Need to talk? Call 1800 882 436.
It's a free call with a maternal child health nurse. *call charges may apply from your mobile

Is it an emergency? Dial 000
If you need urgent medical help, call triple zero immediately.

beginning of content

Becoming a dad

5-minute read

Becoming a father is one of the most important and fulfilling jobs you will have in your life. Being a loving, involved dad is the best thing you can do for your child.

Some aspects of this page focus on men who are becoming fathers in a heterosexual relationship. You can find more specific information for same sex parents in this article.

The importance of fathers

Children have a unique relationship with their parents. Fathers these days generally do a lot more than men did in previous generations. Being involved from early on is better for your relationship and for your baby.

Research has shown that fathers play a crucial role in their children’s emotional, social, physical and brain development. The type of father you are when they’re little will influence them right through to their adult life.

Children need close, stable relationships with both parents. They do better when fathers spend time with them and interact with them in a positive way. Fathers can help their child’s development through play, by being a good role model, and by being warm, loving and engaged.

Even if you’re not the biological father of a child, being a father figure who gives them love, support and involvement will benefit the child.

What will it mean for me?

Finding out you’re going to be a dad can be an incredibly happy and exciting time, but it can be daunting too.

Many dads-to-be find they are confused and worried. You might be concerned about providing for your family, how you’re going to balance your work, social life and a baby, and how you’re going to be the best father you can be — especially if you’d like to do things differently from your own father.

Some things in your life will change. Instead of going out whenever you like, you may need to start negotiating time off with your partner. You might feel like the world revolves around your partner and the baby at first, and you may have to lay off sex for a while. All of this can be worked out if you and your partner discuss your needs and feelings honestly and openly.

Many men aren’t used to asking for help and advice, but now is the time to seek support if you need it. Remember, you and your partner are in this together. Working as a team and being prepared for the changes ahead will give you the best start possible.

During the pregnancy

You can start preparing for your role as a father during the pregnancy. It helps if you can be as involved as possible, for example, by talking to your partner about the birth options, going to appointments and attending antenatal classes.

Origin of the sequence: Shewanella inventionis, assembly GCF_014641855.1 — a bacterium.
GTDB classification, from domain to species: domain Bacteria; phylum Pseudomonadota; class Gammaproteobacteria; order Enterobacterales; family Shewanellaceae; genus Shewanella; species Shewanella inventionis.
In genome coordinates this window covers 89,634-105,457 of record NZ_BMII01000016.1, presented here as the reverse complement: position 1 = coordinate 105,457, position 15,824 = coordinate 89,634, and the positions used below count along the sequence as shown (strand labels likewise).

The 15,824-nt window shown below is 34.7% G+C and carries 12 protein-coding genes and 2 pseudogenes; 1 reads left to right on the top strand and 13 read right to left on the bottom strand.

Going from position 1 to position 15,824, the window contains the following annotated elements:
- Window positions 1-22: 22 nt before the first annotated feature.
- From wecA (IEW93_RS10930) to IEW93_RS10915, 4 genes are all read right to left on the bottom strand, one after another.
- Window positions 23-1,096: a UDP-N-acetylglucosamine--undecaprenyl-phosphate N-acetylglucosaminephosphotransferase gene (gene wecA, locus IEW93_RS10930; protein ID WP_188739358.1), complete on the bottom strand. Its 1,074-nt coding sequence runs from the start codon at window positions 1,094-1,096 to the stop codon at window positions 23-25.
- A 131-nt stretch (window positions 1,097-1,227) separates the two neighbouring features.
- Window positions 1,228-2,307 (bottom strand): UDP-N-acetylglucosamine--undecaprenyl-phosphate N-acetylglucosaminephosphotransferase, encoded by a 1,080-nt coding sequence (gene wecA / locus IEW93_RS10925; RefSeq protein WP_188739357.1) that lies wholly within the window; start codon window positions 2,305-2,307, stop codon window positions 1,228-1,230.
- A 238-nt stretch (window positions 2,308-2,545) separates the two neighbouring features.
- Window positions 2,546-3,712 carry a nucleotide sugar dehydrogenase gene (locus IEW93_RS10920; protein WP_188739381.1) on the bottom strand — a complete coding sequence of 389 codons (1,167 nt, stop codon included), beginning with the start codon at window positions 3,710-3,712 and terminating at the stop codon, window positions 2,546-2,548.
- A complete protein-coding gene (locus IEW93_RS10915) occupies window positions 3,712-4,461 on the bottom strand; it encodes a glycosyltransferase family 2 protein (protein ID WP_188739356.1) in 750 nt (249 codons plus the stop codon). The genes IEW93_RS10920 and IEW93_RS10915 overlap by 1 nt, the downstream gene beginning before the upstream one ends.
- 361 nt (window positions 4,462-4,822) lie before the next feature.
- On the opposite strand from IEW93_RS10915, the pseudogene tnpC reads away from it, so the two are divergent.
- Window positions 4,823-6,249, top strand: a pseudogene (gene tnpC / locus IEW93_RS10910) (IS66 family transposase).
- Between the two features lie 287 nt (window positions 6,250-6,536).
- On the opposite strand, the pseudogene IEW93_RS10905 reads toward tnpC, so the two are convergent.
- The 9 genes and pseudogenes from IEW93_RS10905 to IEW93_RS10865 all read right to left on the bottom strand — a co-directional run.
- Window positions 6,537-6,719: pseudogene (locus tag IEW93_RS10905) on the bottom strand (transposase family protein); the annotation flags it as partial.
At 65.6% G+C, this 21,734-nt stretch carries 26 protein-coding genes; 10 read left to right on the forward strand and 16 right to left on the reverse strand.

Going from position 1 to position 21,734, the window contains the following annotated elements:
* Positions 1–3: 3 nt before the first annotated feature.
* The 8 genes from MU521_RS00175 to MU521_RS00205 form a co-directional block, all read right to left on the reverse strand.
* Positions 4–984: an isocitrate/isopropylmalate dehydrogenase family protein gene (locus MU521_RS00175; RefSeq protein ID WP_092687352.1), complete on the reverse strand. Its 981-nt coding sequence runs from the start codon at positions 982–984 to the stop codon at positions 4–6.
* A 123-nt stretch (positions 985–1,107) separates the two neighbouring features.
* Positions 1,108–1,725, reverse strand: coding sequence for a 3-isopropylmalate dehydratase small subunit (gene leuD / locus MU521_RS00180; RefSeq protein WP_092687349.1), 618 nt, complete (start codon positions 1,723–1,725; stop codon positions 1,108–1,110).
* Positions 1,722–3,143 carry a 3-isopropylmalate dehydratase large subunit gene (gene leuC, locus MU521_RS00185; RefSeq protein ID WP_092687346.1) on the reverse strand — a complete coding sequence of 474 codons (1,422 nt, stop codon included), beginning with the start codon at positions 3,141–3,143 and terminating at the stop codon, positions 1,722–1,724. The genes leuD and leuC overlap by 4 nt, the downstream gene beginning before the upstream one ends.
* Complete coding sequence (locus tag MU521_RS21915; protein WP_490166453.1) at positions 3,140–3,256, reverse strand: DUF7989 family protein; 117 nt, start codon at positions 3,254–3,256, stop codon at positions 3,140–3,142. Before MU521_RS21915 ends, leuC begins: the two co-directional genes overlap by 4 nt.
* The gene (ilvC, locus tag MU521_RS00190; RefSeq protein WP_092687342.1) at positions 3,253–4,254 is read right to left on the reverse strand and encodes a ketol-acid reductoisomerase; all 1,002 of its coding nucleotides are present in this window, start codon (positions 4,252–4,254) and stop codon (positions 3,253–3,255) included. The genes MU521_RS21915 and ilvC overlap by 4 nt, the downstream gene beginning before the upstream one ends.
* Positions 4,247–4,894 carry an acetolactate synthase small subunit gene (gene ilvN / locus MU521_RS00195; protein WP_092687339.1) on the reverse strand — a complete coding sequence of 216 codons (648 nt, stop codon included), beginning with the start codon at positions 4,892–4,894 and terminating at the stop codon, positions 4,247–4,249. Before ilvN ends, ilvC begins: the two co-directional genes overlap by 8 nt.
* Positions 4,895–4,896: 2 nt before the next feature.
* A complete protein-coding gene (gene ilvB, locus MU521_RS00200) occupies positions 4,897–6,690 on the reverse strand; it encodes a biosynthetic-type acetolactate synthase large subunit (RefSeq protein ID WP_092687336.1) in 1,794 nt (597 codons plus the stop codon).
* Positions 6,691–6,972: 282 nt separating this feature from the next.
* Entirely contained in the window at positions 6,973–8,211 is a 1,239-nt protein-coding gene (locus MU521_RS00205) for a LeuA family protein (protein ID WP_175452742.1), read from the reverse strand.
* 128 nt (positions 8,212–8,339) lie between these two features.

For many men, the pregnancy doesn’t become ‘real’ until the third trimester. Now is the time to plan for how you will manage work, book parental leave, and make changes to your lifestyle like cutting back on drinking or quitting smoking if you haven’t already.

You can also make plans for the future. What sort of father will you be? What special times will you have with your child? Imagine yourself taking them on an outing such as a sporting event, teaching them music or playing games with them.

When the baby is born

You might feel overwhelmed when you first see your baby — but remember, you can do this. Learn how to do everything along with your partner – how to dress, bathe, change nappies and settle the baby. Try not to give the baby back to mum every time they cry. You’re a parent too, and the more you practise, the better you’ll get.

If your partner is breastfeeding, there are plenty of ways in which you can be involved in your baby’s care. Spending as much time as possible with your baby will strengthen your bond and give your partner a break. Talking and singing to your baby, playing with them and having fun are all important for their development from the moment they are born.

Depression and anxiety in fathers

Dads can get postnatal depression too — in fact, up to 1 in 10 men experiences postnatal anxiety or depression when a baby is born. It’s a medical condition and it can be treated.

If you are feeling very tired, irritable or angry, you feel overwhelmed or that you can’t cope, it’s very important to talk to your doctor. It can take courage to seek help, but it’s the best thing you can do for your family.